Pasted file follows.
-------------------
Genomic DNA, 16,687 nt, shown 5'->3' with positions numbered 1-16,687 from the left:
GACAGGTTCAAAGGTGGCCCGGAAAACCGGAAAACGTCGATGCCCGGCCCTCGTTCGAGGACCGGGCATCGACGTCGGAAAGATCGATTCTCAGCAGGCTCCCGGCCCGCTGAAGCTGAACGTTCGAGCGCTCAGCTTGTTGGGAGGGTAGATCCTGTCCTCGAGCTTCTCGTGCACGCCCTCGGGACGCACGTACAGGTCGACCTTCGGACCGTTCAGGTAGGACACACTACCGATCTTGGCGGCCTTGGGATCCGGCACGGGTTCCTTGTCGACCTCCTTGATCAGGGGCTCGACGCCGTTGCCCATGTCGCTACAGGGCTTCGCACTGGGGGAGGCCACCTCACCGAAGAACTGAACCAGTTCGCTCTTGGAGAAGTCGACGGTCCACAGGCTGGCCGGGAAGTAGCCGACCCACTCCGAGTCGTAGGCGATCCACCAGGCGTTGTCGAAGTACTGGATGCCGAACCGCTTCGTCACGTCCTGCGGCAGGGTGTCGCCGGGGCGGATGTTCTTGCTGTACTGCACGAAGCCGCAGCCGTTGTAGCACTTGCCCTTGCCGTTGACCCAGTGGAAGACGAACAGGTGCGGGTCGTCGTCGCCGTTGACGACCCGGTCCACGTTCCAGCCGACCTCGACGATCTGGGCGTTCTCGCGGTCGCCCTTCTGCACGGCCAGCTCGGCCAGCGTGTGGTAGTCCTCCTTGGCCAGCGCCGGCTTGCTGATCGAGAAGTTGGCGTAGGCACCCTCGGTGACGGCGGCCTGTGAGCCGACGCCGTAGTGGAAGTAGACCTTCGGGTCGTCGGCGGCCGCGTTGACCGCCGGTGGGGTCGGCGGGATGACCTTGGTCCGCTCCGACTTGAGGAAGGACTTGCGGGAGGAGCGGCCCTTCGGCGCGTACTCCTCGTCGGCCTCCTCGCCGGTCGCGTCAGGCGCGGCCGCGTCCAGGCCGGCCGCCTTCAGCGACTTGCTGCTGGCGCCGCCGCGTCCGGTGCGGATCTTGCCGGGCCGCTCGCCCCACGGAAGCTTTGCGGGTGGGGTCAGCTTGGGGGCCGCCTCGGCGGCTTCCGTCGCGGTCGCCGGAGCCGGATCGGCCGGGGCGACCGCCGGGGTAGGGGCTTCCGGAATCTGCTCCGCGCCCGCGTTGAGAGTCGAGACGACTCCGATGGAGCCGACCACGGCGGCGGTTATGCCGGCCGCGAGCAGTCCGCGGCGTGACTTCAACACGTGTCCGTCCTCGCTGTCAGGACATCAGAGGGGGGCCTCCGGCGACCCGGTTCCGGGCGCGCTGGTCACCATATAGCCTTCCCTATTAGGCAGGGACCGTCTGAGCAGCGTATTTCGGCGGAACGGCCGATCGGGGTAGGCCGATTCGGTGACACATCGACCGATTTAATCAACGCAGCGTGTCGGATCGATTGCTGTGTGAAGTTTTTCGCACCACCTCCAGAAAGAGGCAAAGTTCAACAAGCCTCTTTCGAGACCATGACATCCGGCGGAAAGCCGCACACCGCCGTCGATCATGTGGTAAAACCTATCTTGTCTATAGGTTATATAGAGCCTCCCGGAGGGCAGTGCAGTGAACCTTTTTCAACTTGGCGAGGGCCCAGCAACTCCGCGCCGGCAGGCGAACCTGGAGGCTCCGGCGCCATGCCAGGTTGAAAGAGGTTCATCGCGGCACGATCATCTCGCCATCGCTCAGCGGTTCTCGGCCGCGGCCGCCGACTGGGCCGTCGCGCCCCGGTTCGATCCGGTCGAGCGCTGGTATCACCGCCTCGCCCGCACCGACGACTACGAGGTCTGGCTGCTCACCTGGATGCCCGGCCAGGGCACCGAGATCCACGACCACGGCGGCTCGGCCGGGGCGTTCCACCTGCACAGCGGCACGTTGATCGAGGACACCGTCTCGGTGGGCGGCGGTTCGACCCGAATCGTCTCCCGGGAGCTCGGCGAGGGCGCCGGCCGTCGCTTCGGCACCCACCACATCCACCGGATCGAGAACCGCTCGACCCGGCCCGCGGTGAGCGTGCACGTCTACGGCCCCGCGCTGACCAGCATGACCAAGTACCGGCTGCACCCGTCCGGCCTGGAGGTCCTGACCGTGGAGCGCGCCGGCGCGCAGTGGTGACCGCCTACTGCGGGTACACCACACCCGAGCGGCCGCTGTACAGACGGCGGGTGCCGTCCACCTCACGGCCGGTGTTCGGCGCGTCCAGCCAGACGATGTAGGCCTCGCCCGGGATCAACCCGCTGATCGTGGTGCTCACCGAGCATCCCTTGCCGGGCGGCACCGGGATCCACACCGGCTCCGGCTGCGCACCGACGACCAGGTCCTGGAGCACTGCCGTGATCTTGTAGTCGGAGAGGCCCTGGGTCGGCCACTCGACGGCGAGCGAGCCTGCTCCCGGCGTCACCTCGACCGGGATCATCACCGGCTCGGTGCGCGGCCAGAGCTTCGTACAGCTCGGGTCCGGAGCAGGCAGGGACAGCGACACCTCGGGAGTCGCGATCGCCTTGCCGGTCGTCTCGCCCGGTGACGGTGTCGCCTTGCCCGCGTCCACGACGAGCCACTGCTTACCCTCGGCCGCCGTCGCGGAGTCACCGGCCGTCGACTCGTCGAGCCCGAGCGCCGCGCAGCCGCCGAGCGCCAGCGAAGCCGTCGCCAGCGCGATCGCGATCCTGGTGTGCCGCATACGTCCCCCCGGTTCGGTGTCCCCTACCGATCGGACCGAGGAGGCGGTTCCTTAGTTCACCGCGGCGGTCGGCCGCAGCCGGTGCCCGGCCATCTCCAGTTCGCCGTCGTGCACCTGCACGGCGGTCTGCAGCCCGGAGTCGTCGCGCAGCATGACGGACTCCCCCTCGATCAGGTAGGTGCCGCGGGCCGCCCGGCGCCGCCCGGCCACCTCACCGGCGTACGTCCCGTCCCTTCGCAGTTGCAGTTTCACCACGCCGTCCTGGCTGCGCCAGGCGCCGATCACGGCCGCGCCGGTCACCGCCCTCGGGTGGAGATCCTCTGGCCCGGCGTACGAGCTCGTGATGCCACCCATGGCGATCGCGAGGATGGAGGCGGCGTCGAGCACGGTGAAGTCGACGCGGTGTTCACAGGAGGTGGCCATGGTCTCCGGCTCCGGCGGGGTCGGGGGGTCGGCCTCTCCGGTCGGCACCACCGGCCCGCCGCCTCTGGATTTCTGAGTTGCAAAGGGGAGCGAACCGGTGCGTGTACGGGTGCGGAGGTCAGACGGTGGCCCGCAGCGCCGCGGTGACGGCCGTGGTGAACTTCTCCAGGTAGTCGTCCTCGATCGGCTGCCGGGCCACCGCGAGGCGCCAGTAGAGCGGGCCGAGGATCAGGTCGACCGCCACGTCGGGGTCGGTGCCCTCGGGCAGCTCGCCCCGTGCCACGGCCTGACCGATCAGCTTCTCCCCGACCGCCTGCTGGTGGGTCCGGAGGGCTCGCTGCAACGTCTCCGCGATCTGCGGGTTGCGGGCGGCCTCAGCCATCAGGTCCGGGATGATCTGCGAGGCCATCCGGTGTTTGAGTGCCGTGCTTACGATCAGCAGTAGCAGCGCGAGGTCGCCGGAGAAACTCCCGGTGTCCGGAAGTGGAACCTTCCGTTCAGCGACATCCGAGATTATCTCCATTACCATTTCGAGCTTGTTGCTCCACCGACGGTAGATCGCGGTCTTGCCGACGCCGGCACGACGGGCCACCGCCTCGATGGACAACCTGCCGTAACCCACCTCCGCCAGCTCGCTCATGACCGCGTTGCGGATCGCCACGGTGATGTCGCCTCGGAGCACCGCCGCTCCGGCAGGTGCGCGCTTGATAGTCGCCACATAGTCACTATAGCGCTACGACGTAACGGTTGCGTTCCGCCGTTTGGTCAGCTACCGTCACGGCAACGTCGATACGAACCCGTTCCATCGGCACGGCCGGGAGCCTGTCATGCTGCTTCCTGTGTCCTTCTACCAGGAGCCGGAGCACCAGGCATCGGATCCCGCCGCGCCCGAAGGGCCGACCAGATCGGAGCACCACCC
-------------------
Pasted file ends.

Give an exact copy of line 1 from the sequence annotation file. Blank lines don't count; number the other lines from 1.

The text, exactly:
Genomic DNA, 16,687 nt, shown 5'->3' with positions numbered 1-16,687 from the left: